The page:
Many musical instruments are valuable pieces of equipment, others are simply treasured for sentimental reasons rather than having any intrinsic value, but all different types of instrument have one thing in common with each other: they are fragile and can easily be damaged or even broken irreparably during moving either whilst being transported or whilst in a storage unit.
Pianos typically range from instruments of little monetary value such as an old upright which has seen better days and will never again be tuned to concert pitch but on which your children are learning to play, right through to the very best quality grand pianos such as a Steinway that can cost substantially more than the average year’s salary for some of us and played by the very talented professional musicians, with every other type of piano in between. You might wonder why anyone would want to put a valuable piano in storage but if, for example, you have been temporarily transferred overseas by your employer then it would be unfeasible to transport a delicate instrument like a piano and expect it to arrive in a new country (perhaps one with a completely different climate) in good musical condition. So sometimes storage is the only feasible option even for a cherished instrument.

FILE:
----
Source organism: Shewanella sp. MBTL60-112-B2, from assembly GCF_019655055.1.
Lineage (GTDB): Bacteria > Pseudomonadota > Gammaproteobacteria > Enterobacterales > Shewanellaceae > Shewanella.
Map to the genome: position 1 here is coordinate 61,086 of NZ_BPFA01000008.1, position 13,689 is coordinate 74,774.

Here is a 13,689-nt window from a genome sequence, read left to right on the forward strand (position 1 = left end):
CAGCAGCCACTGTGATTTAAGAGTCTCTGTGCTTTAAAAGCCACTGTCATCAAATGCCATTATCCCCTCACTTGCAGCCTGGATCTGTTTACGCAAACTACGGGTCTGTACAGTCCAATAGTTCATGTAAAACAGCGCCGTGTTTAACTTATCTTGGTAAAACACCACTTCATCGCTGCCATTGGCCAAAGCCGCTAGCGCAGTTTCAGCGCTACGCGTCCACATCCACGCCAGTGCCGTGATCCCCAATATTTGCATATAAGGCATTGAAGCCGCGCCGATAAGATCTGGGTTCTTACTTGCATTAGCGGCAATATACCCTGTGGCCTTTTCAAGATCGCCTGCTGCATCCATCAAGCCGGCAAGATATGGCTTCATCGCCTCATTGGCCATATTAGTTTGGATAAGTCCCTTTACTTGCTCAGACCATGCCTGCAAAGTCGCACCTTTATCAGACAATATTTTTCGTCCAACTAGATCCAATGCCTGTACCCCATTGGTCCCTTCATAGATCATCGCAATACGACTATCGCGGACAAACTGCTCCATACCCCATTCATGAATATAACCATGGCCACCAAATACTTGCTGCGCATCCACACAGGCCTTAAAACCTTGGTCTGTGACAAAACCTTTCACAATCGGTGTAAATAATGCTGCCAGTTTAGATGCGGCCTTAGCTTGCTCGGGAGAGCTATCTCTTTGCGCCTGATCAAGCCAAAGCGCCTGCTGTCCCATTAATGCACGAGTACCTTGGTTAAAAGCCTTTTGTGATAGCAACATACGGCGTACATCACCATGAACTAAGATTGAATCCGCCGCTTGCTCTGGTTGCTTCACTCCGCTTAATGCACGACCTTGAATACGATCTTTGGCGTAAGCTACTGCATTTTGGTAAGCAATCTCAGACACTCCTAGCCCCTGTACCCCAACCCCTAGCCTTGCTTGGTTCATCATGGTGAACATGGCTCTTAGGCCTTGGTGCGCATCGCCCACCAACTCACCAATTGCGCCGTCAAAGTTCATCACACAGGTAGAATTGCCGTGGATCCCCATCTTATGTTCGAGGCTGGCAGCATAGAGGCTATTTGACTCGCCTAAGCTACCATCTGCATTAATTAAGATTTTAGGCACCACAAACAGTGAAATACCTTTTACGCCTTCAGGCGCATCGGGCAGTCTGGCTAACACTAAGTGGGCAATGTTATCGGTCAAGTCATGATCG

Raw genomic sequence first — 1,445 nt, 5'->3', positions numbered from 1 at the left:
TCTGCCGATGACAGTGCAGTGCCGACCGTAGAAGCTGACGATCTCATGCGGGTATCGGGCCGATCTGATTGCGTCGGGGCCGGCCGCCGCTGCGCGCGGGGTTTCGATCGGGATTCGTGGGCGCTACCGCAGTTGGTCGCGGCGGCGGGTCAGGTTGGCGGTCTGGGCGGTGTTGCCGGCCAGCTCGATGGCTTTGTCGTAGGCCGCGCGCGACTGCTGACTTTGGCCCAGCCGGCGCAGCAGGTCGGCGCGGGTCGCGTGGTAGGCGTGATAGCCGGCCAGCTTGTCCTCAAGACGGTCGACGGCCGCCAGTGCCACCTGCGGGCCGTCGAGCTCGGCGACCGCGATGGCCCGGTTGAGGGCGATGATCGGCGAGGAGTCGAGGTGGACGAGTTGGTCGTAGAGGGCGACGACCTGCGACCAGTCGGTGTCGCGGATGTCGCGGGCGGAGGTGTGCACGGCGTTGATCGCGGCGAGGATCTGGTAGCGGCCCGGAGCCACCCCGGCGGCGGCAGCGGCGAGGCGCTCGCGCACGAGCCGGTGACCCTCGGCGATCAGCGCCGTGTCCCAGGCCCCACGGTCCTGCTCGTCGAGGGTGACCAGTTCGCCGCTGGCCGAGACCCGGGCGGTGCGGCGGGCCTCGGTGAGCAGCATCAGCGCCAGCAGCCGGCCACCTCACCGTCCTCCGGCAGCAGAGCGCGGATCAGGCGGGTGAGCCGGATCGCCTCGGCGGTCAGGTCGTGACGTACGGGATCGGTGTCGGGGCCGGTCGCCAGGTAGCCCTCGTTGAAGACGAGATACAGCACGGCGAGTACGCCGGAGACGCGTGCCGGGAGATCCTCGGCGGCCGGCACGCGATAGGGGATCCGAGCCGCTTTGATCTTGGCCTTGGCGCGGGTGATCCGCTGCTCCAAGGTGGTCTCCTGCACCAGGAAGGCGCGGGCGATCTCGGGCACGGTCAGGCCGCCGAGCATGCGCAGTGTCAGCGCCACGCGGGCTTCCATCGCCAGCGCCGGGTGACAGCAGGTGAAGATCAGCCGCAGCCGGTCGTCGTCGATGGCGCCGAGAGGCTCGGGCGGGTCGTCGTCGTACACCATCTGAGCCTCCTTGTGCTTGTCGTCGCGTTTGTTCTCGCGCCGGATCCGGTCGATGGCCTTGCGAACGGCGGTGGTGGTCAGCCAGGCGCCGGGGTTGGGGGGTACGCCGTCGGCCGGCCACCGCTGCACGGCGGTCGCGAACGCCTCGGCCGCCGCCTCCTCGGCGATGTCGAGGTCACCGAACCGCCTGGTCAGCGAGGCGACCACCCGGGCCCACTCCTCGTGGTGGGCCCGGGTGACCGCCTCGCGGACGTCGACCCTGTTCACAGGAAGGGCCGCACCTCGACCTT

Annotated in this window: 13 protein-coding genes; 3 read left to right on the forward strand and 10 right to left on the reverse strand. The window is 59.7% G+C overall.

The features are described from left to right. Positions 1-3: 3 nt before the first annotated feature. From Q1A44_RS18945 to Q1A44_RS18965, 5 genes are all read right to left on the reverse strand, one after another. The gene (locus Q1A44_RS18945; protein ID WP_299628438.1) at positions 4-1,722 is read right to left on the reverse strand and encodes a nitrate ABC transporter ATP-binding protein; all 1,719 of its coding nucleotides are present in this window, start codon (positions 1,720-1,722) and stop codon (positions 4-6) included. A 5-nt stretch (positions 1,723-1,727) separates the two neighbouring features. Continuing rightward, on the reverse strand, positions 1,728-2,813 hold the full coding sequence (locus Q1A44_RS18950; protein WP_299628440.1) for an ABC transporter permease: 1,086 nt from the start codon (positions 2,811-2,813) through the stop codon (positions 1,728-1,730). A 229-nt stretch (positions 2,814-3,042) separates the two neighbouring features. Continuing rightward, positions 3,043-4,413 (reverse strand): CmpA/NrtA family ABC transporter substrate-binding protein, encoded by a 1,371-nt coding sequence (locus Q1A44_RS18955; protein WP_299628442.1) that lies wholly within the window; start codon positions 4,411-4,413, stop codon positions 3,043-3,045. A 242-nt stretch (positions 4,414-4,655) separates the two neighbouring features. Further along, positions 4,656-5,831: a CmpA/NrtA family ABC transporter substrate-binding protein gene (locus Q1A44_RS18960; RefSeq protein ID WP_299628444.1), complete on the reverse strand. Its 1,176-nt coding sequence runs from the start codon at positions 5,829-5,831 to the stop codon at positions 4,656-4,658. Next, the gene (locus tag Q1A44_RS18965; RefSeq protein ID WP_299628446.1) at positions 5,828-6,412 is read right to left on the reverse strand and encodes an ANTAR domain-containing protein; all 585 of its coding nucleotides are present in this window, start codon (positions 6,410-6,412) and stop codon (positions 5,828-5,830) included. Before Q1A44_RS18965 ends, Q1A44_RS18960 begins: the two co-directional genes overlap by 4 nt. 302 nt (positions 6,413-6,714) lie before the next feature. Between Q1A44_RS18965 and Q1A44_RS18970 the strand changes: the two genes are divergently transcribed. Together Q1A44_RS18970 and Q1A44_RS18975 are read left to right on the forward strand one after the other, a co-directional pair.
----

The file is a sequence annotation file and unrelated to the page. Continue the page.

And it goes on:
But moving and storing an instrument such as a piano so that no cosmetic damage is done but also, much more importantly, that no musical damage is done is a very delicate task. Pianos are especially troublesome to transfer into storage because they are heavy yet also fragile at the same time.
You may decide to use the services of a specialist piano mover who will have moving equipment designed specifically for pianos and will be able to deal with all types of piano including standard uprights, baby grandsand also grand pianos. A professional piano mover will be experienced in the techniques used to prevent disturbing the mechanics of the piano and also be able to avoid damage to the outer case.
But not all instruments are as large and cumbersome as a piano and many musical instruments have their own hard cases and need no additional packing. Although, other instruments might have soft cases such as guitars or violins. The best option for packing and storing small instruments is to try and buy a hard case where possible but if this is not possible (for example, in the case of exotic foreign instruments or unusual antique instruments) then place the instrument in its soft case, if you have one, and carefully wrap with bubble wrap and place inside a sturdy cardboard packing box.
If you own a number of stringed instruments such as cellos, violas or violins, there are special storage racks available for these types of instruments to store, protect and transport valuable stringed instruments. The instruments are kept safe during storage and transport to avoid scratches or other damage to the body of the instrument and many racks have wheels so can be moved easily into its new home or self-storage unit.